Score: -9999 Xref: :.*:If you do not have the option of using the ``Xref'' line, use:
Score: -9999 Newsgroups: ,However, you may want to tolerate cross-posts if a ``Followup-To'' header line is set. The following rule scores articles that are cross-posted into many groups (e.g. more than 2) and have no ``Followup-To'' line (note that this rule is ``expensive'', as usually neither ``Newsgroups'' nor ``Followup-To'' are included in the NOV data).
Score: -9999 Newsgroups: ,.*, ~Followup-To: .
The answer is simple: kill articles by everyone else. Assume that you want to read only articles by someone whose ``From'' line contains: ``email@example.com''. Then use a score of the form:
Score: -9999 ~From: someone@i\.likeNote the use of the NOT indicator (~).
Define a score based on the ``References'' line and the ``Subject'' line, e.g.,
Score: -9999 ~References: . Subject: ^Re:Here the ``References'' pattern simply says that the article must not have a ``References'' line. The ``Subject'' pattern uses a regular expression that says ``Re:'' must occur at the beginning of the ``Subject''. This will match the strings ``Re:'', ``re:'', ``rE:'', and ``RE:''. To match only ``Re:'', use the regular expression
Subject: ^\cRe:Here, ``\c'' turns on case-sensitivity. To turn it off (which is the default), use ``\C'', e.g.:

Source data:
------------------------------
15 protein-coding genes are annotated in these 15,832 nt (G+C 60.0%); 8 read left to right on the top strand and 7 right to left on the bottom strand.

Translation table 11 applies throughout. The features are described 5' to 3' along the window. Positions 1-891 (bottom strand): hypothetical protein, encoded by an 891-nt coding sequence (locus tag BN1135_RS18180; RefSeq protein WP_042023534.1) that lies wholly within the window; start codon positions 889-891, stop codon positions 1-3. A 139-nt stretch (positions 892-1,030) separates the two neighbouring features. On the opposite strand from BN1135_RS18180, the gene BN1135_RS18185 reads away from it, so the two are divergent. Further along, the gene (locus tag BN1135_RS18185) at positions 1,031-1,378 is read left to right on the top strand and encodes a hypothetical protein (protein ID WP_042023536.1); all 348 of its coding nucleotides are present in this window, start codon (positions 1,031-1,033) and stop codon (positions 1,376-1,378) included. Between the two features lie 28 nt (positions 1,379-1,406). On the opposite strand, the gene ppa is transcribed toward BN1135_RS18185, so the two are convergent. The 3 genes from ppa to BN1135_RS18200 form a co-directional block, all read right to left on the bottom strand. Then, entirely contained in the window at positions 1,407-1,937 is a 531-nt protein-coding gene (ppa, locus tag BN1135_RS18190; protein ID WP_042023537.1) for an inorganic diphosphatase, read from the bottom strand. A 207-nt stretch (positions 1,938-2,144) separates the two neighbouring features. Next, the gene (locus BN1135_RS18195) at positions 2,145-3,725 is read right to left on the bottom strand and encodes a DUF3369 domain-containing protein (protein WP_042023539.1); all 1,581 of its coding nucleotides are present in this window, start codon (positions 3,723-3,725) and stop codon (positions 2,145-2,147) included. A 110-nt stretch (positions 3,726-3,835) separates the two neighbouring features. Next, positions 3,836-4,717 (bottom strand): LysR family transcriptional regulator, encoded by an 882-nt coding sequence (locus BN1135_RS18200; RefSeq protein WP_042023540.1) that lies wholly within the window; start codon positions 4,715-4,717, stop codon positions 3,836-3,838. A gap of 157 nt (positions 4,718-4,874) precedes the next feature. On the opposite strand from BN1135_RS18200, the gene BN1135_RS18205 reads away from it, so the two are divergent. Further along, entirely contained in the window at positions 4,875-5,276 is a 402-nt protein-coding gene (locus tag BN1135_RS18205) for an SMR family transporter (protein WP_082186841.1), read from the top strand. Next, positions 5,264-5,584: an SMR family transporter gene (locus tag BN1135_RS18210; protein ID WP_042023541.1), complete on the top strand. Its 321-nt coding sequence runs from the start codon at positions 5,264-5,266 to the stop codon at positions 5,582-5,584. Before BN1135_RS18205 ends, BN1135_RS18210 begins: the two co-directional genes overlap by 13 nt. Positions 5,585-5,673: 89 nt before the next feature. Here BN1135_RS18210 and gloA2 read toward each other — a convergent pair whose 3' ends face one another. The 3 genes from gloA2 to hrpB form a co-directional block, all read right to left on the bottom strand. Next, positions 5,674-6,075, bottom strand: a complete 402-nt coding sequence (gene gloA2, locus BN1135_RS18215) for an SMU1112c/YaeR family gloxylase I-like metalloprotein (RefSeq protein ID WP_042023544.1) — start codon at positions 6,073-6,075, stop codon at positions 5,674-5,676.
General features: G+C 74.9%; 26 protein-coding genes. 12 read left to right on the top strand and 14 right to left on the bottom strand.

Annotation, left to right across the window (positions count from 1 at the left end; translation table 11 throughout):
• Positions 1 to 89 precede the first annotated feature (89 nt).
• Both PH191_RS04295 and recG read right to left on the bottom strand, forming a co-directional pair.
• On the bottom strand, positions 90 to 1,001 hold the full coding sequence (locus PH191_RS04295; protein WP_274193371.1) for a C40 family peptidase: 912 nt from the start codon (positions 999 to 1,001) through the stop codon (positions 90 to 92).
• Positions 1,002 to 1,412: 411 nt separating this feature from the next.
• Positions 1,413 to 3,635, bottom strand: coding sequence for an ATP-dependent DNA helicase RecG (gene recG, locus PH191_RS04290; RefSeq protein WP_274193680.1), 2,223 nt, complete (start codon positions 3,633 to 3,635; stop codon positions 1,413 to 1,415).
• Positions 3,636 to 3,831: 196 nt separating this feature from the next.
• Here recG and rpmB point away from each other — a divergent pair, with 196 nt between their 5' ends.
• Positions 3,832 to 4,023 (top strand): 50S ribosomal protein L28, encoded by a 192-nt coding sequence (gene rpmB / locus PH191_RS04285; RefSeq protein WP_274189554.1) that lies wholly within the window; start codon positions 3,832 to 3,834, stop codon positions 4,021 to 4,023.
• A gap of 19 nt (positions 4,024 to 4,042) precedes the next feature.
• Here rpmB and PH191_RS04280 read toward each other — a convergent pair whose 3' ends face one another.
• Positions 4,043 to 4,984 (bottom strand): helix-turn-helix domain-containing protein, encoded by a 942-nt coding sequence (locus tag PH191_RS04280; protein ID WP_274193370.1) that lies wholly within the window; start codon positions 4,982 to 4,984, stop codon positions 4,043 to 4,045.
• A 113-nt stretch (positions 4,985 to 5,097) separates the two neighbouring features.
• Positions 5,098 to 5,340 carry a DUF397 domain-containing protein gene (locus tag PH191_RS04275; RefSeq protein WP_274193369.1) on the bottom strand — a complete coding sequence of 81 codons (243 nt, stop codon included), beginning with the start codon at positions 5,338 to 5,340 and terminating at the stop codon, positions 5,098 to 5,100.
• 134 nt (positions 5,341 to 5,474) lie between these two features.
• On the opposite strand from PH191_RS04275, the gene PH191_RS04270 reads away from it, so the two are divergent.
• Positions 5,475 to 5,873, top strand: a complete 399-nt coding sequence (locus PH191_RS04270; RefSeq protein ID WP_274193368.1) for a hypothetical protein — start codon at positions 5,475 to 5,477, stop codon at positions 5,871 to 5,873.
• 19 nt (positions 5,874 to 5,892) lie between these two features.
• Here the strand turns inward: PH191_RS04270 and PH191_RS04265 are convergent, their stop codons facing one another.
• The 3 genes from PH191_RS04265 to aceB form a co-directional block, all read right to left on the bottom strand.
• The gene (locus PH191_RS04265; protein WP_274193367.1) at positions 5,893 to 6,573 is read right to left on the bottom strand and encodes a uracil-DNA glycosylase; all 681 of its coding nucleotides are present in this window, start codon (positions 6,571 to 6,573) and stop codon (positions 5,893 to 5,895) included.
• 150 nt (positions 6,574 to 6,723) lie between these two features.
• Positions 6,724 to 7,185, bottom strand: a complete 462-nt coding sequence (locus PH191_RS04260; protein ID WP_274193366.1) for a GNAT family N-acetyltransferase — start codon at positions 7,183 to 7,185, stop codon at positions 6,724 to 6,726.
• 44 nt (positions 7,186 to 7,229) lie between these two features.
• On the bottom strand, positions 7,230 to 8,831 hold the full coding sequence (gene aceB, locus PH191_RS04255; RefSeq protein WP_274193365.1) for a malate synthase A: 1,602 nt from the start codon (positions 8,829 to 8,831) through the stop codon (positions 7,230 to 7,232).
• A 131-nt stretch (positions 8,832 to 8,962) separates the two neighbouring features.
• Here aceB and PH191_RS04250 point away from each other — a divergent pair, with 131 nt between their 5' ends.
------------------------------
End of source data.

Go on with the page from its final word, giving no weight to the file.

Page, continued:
Use something like:
Score: -9999 ~Subject: \c[a-z]This will assign a score of -9999 to any article whose ``Subject'' header line does not contain a lowercase character. If you also want to kill followups to such articles use:
Score: -9999 Subject: ^Re: \c[^a-z]*$ ~Subject: ^Re: *The last one says that the article will be killed if the ``Subject'' satisfies the two conditions:
The last constraint is necessary to avoid killing articles that are followups to articles with an empty ``Subject'' line. Of course, one might want to kill such articles as well.
Some people dislike posters who don't post under their full real name. Of
slrn has no way of knowing whether a given name is a real name or
not; however, a name that does not contain a space is most probably not a full
real name, so a commonly used rule is to check for the ``From'' header line to
contain at least two spaces (one inside the name and one between the name and
the address), separated by non-blank characters:
[*] Score: -9999 ~From: [ ]+[^ ]+[ ]+